Bruch / Scottish Fantasy – Airless, Smeary and Low-Rez on Classic Records Heavy Vinyl

Hot Stamper Pressings with Jascha Heifetz Performing

Hot Stamper Pressings Featuring the Violin

It should go without saying that a good original pressing kills the Classic reissue, and the Classic version is one of the better Classics. Still, it’s no match for the real thing, not even close. The Classic is airless, smeary and low-rez, which means that all the subtleties of the music and the performance will be much more difficult to appreciate. 

I dare say that were you to hear a top quality copy it would be all but impossible to sit through the Classic ever again. (That might be true for all Classic records — once you hear the real thing it’s hard to imagine be able to tolerate the sound of this reissue.)

OUR HOT STAMPER COMMENTARY

WHITE HOT Stamper sound for the Bruch side of this original RCA Shaded Dog, one of the best Heifetz concerto titles of all time. (I’m trying to think of a Heifetz title that sounds better and coming up blank.)

This was our shootout winner on side two, beating all comers, earning our highest grade, the full Three Pluses (our blue ribbon, gold medal, and best in show all wrapped into one). The sound is nothing short of DEMO DISC QUALITY.

If you want to demonstrate the magic of Living Stereo recordings, jump right to the second movement of the Bruch. The sonority of the massed strings is to die for. When Heifetz enters, the immediacy of his violin further adds to the transcendental quality of the experience. Sonically and musically it doesn’t get much better than this, on Living Stereo or anywhere else.

The violin is captured beautifully on side two. More importantly there is a lovely lyricism in Heifetz’s playing which suits Bruch’s Romantic work perfectly. I know of no better performance.

The performance of the Vieuxtemps Concerto No. 5 is also wonderful, but the sound is not. Want proof that two sides of the same record can have vastly different sound? Here it is. Note how oversized the violin on side one is, how smeary the orchestra, how little texture there is to anything in the soundfield. This side one is no Hot Stamper.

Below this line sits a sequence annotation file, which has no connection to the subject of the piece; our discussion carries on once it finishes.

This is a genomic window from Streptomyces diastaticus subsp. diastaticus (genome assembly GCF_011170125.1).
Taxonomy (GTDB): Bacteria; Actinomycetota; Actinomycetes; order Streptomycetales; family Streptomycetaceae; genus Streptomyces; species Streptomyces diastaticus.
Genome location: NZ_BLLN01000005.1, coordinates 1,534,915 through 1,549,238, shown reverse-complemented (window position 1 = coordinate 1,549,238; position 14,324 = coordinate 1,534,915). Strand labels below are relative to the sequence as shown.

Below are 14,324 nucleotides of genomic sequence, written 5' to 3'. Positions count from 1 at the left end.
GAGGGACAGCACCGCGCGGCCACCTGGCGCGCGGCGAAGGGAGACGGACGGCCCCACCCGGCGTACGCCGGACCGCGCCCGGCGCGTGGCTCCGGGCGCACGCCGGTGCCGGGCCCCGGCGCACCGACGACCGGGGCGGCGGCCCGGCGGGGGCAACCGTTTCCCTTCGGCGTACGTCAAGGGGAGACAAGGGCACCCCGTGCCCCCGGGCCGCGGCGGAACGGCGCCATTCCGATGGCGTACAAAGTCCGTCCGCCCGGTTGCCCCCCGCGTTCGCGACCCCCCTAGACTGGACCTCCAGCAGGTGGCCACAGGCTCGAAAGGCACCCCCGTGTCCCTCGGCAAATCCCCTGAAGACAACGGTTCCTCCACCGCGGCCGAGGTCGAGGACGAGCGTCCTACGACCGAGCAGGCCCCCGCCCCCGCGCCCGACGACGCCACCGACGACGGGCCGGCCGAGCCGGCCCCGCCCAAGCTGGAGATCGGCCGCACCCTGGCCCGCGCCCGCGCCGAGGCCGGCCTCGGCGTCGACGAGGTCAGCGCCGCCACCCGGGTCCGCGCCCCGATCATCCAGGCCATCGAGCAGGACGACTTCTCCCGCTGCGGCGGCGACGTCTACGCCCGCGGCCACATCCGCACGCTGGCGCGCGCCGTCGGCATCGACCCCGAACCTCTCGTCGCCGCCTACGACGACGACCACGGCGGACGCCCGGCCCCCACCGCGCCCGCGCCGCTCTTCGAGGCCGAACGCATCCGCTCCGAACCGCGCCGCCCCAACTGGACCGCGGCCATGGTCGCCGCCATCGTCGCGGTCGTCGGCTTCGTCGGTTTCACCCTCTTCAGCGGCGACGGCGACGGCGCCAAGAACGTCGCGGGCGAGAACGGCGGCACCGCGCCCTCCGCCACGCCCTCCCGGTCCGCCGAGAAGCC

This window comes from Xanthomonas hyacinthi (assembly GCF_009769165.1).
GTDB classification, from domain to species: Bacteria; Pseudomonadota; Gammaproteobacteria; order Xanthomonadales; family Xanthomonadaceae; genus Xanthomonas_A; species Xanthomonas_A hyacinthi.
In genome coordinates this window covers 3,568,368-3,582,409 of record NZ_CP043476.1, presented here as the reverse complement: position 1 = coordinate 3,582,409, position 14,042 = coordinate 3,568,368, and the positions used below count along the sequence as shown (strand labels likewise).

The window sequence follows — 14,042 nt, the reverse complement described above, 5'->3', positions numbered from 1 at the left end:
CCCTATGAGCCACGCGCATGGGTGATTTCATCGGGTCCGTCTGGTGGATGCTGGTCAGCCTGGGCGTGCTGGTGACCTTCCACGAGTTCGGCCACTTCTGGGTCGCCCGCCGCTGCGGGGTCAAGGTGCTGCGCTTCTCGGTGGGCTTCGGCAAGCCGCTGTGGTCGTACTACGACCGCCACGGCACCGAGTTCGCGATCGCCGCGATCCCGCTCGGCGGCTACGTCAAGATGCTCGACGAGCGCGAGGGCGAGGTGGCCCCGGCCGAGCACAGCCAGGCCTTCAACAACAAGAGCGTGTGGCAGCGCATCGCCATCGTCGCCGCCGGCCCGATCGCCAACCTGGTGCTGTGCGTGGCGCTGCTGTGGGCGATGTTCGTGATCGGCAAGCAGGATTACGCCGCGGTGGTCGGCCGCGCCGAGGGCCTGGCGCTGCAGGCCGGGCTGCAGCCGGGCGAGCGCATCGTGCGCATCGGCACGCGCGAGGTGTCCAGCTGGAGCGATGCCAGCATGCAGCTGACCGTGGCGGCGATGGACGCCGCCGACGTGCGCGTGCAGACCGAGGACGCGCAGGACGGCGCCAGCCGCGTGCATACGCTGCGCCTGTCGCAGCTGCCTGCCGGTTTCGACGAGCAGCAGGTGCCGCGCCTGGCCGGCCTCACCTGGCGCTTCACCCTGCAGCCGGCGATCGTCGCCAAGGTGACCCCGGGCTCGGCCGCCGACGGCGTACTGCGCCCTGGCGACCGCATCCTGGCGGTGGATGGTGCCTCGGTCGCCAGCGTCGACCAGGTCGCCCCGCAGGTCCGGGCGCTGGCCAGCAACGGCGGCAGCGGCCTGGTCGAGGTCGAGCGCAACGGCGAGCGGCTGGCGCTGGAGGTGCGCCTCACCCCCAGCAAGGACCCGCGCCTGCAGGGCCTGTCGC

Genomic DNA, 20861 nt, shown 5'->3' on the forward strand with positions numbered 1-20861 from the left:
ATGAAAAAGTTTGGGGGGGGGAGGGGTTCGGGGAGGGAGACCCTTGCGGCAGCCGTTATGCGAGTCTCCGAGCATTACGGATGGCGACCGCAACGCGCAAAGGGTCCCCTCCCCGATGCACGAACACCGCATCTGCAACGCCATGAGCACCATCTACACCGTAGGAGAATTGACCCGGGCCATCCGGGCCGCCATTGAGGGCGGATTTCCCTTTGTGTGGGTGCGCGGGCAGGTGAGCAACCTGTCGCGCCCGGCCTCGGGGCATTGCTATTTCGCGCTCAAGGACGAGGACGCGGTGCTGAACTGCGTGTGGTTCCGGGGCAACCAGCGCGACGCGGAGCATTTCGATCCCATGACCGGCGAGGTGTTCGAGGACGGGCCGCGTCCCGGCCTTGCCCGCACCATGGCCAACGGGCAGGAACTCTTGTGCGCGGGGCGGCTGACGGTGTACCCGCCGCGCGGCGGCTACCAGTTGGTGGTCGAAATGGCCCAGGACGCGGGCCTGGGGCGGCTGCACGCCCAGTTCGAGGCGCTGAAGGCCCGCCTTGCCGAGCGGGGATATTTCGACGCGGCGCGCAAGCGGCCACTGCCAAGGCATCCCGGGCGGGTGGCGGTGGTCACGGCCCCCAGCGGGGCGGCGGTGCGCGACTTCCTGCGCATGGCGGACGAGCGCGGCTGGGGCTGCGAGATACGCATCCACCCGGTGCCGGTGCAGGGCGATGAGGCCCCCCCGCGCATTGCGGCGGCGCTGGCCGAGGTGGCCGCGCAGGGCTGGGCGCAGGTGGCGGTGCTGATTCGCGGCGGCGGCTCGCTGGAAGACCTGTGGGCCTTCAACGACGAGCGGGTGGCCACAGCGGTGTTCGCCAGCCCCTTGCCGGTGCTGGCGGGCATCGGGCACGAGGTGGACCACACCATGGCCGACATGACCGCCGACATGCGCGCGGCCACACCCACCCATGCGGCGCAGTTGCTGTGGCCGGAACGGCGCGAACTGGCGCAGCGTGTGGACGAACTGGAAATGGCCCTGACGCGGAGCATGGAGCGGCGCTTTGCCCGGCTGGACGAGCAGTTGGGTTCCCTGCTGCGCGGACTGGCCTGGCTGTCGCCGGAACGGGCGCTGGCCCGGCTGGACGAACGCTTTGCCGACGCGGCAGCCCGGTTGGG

And yet somehow side two won our shootout with the best sound we have ever heard for the Bruch. Go figure.

Side Two – Bruch / Scottish Fantasy

A+++, White Hot Stamper sound!

Pay special attention to the richness of the lower strings, a sonic quality that is not nearly as pronounced on side one as it is here on side two. The violin is also more present on this side. There’s lots of space around it, and the orchestra manages to stay uncongested in the loud sections for the most part (some congestion is heard on even the best Living Stereo records).

The energy, transparency and overall sweetness of the sound could not be beat! it’s the clear winner.

Having played more than a dozen Shaded Dogs of this album over the years, we would note that the sound on this side two is a bit dry as is almost always the case.

The Bruch brings to mind some of Tchaikovsky’s works. It’s so sweet and melodic, it completely draws you into its world of sound. This is a work of unsurpassed beauty, music that belongs in any serious music collection.

Side One – Vieuxtemps / Concerto No. 5

A or so. Lovely Romantic music that’s much better than I remember it from our last shootout.

Classical Music

I’ve commented often over the years of the benefits to be gained from listening to classical music regularly. Once a week is a good rule of thumb I would say. I love rock and roll, jazz and all the rest of it, but there is something about classical music that restores a certain balance in your musical life that can’t be accomplished by other means. It grounds your listening experience to something perhaps less immediately gratifying but deeper and more enriching over time. Once habituated, the effect on one’s mood is not hard to recognize.

Of course it should be pointed out that the average classical record is a sonic disaster. There are many excellent pressings of rock and jazz, but when it comes to classical music, being so much more difficult to record (and reproduce!), the choices are substantially more narrow. Most of what passed for good classical sound when I was coming up in audio — the DGs, EMIs, Sheffields and other audiophile pressings — are hard to listen to on the modern equipment of today.

I would say we audition at least five records for every one we think might pass muster in a future shootout, and we’re pulling only from the labels we know to be good. I wouldn’t even take the time to play the average Angel, Columbia or DG, or EMI for that matter. The losers vastly outweigh the winners, and there are only so many hours in a day. Who has the time?

All that said, it should be clear that assembling a top quality classical collection requires much more in the way of resources, both time and money.